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With sensitive delicate modelling and subtle serene expression on its face this Buddha statue adheres to the art style, iconographic features and sensuous qualities of 10th-11th century Pala bronzes of eastern India. Pala dynasty had its rule from A.D. 750 to A.D. 1175 or 1225 and its domains extended over present day Bihar, Bengal and Bengladesh. Mathura was the most influential seat of art till pre-Pala period. A heavier kind of physiognomy derived from the Gandharan Yaksha type characterised Mathura images. Mathura influence on the art of north and east continued for quite some time even during the rule of Pala dynasty. Sarnath was another centre of Buddhist art. Sarnath's physiognomy was attenuated to the form of a Yogi which had more delicate modelling and subtler expression. Nalanda, Kurkihar, Basu Bihar and Mainamati, the last two of which are now in Bengladesh, were the important centres of image casting in Pala territories. Of these Nalanda continued to follow broad features of Mathura art though with a considerable refinement and deviation. Kurkihar, however, made a subtle departure and resorted to a more angular face, small cute lips as against quite heavy ones of Mathura, delicate figure, sharp nose and a veriety of 'pithas', or pedestals. Kurkihar images were marked by a kind of melting quality of modelling and refined plasticity and were endowed with great sensitivity, luminosity, meditative calm and warm sensuousness articulated by delicate facial expressions and heightened further by shadows cast around eyes.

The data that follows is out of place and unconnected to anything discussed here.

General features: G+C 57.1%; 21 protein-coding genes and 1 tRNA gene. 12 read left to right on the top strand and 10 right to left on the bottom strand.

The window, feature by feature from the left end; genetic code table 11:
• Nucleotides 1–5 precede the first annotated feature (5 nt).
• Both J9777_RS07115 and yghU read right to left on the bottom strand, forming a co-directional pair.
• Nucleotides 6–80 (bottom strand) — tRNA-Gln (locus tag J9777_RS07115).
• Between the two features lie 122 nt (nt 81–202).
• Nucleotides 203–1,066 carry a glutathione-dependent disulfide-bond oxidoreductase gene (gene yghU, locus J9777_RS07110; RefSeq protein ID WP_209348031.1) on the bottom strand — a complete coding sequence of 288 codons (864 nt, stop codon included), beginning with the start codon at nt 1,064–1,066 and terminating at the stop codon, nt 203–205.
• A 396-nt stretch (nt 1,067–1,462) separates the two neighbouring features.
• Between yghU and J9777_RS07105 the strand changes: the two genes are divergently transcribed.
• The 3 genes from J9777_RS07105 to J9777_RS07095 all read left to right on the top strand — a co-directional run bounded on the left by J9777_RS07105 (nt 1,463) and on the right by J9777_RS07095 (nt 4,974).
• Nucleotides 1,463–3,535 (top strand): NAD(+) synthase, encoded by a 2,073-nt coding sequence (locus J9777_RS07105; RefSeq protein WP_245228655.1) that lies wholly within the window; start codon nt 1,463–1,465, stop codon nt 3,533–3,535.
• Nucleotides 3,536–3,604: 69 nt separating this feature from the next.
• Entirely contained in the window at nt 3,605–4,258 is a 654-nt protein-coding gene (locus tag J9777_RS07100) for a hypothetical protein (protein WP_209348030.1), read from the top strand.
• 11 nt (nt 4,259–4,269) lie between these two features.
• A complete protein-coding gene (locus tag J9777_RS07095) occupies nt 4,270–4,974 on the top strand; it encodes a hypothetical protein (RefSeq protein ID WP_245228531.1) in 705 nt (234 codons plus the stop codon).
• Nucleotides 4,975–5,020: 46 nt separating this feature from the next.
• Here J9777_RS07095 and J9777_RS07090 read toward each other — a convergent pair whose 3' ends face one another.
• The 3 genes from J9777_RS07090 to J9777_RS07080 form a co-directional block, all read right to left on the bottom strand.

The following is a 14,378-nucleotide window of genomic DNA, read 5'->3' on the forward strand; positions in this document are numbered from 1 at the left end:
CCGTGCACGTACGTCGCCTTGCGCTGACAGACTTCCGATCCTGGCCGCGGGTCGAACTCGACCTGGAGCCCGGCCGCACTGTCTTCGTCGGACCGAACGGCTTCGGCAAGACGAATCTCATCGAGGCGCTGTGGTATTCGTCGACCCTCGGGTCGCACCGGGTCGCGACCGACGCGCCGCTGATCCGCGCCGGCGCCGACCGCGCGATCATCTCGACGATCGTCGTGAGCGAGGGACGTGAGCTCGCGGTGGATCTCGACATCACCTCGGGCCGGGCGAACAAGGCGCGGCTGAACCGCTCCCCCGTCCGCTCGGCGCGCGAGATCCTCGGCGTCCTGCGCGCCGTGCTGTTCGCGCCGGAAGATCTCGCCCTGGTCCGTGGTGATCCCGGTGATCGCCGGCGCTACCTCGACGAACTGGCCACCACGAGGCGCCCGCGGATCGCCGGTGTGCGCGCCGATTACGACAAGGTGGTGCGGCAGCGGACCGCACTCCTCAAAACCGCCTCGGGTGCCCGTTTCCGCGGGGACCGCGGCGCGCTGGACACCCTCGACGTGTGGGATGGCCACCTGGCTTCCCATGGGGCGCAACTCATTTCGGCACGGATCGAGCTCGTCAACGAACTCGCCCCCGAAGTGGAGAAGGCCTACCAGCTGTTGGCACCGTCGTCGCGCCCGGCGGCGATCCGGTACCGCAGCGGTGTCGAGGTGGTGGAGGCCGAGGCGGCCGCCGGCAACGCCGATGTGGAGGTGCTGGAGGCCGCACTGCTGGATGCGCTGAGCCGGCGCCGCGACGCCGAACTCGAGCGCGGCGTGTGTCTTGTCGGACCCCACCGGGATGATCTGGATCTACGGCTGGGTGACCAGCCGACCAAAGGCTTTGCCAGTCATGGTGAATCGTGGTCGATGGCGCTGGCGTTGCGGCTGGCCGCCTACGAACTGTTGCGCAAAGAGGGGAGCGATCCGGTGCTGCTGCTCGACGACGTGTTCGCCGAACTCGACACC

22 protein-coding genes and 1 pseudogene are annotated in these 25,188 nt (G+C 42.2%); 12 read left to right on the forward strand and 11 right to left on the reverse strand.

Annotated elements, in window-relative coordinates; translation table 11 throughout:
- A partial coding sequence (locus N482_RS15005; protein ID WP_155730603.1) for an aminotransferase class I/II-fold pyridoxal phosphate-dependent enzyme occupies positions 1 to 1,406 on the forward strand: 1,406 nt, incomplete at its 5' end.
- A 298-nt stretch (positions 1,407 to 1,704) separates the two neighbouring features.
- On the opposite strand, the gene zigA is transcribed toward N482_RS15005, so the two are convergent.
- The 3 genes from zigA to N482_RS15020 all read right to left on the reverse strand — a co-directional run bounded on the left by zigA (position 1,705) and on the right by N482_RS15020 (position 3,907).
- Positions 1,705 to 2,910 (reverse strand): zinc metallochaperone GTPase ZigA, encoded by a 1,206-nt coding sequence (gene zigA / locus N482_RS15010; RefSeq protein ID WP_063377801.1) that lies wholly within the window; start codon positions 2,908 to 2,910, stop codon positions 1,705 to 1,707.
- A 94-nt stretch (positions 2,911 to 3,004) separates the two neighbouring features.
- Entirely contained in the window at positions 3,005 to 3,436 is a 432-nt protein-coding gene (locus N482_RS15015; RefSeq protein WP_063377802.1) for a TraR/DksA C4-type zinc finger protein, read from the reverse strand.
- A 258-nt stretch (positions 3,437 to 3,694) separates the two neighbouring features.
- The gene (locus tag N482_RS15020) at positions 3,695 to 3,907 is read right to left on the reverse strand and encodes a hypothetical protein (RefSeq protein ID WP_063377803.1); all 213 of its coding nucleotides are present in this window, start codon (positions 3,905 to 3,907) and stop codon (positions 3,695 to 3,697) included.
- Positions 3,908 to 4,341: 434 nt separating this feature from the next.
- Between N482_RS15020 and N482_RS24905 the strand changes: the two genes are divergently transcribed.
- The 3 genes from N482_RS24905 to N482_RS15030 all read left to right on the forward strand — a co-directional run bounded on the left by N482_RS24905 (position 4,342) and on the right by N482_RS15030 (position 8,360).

This Buddha image follows Kurkihar idiom of Pala bronze-art, though it has been cast in brass instead. The meditative calm, subtle serene expression on face, small cute lips, angularity of face, sharpness of features and shaded eyes are reminiscent of Pala bronzes of Kurkihar. An exceptional kind of luminosity, spirituality and tenderness combined with as strong a sensuousness marks the physiognomy of the image. Pala bronzes showed a variety of 'pithas' to instal their images. Most of them, however, consisted of lotus in one form or the other. The simplest of them, as here, could be a single lotus supported on a simple sheet. Hair in tight curls and broad forehead are features common to various styles of Buddhist iconography. In drapery, however, the artist has incorporated Tibetan element. The rich sash over the shoulders and stomach of the image, the 'dhoti' trailing on its seat and the 'kamarabanda' around his waist have a touch of the votive iconography of Tibet.
This description by Prof. P.C. Jain and Dr Daljeet. Prof. Jain specializes on the aesthetics of ancient Indian literature. Dr Daljeet is the chief curator of the Visual Arts Gallery at the National Museum of India, New Delhi. They have both collaborated on numerous books on Indian art and culture.